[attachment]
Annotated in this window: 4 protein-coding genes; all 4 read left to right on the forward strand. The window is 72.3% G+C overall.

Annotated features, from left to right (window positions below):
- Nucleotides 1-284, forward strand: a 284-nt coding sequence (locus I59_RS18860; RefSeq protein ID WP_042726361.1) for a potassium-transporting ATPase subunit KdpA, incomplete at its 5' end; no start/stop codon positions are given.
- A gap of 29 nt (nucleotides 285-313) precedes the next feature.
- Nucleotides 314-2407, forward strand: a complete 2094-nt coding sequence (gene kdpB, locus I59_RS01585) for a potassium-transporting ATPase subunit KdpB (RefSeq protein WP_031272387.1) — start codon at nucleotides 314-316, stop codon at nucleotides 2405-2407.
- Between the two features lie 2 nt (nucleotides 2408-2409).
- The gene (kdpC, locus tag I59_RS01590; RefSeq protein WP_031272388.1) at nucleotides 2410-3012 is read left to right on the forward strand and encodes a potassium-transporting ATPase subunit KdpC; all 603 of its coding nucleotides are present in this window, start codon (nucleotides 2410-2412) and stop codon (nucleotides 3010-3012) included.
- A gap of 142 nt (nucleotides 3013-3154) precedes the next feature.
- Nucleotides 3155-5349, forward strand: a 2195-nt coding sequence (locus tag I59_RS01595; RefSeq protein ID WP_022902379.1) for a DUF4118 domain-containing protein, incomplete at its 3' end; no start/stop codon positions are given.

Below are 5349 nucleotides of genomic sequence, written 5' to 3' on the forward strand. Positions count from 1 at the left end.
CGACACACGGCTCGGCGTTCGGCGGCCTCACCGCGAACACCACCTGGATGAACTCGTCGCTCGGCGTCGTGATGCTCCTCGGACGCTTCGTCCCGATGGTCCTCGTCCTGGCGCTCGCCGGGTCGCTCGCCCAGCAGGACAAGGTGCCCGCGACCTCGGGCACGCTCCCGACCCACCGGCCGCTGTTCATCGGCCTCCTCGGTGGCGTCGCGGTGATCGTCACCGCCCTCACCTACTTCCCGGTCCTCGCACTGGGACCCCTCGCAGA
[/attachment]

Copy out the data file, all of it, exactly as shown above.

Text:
Annotated in this window: 4 protein-coding genes; all 4 read left to right on the forward strand. The window is 72.3% G+C overall.

Annotated features, from left to right (window positions below):
- Nucleotides 1-284, forward strand: a 284-nt coding sequence (locus I59_RS18860; RefSeq protein ID WP_042726361.1) for a potassium-transporting ATPase subunit KdpA, incomplete at its 5' end; no start/stop codon positions are given.
- A gap of 29 nt (nucleotides 285-313) precedes the next feature.
- Nucleotides 314-2407, forward strand: a complete 2094-nt coding sequence (gene kdpB, locus I59_RS01585) for a potassium-transporting ATPase subunit KdpB (RefSeq protein WP_031272387.1) — start codon at nucleotides 314-316, stop codon at nucleotides 2405-2407.
- Between the two features lie 2 nt (nucleotides 2408-2409).
- The gene (kdpC, locus tag I59_RS01590; RefSeq protein WP_031272388.1) at nucleotides 2410-3012 is read left to right on the forward strand and encodes a potassium-transporting ATPase subunit KdpC; all 603 of its coding nucleotides are present in this window, start codon (nucleotides 2410-2412) and stop codon (nucleotides 3010-3012) included.
- A gap of 142 nt (nucleotides 3013-3154) precedes the next feature.
- Nucleotides 3155-5349, forward strand: a 2195-nt coding sequence (locus tag I59_RS01595; RefSeq protein ID WP_022902379.1) for a DUF4118 domain-containing protein, incomplete at its 3' end; no start/stop codon positions are given.

Below are 5349 nucleotides of genomic sequence, written 5' to 3' on the forward strand. Positions count from 1 at the left end.
CGACACACGGCTCGGCGTTCGGCGGCCTCACCGCGAACACCACCTGGATGAACTCGTCGCTCGGCGTCGTGATGCTCCTCGGACGCTTCGTCCCGATGGTCCTCGTCCTGGCGCTCGCCGGGTCGCTCGCCCAGCAGGACAAGGTGCCCGCGACCTCGGGCACGCTCCCGACCCACCGGCCGCTGTTCATCGGCCTCCTCGGTGGCGTCGCGGTGATCGTCACCGCCCTCACCTACTTCCCGGTCCTCGCACTGGGACCCCTCGCAGA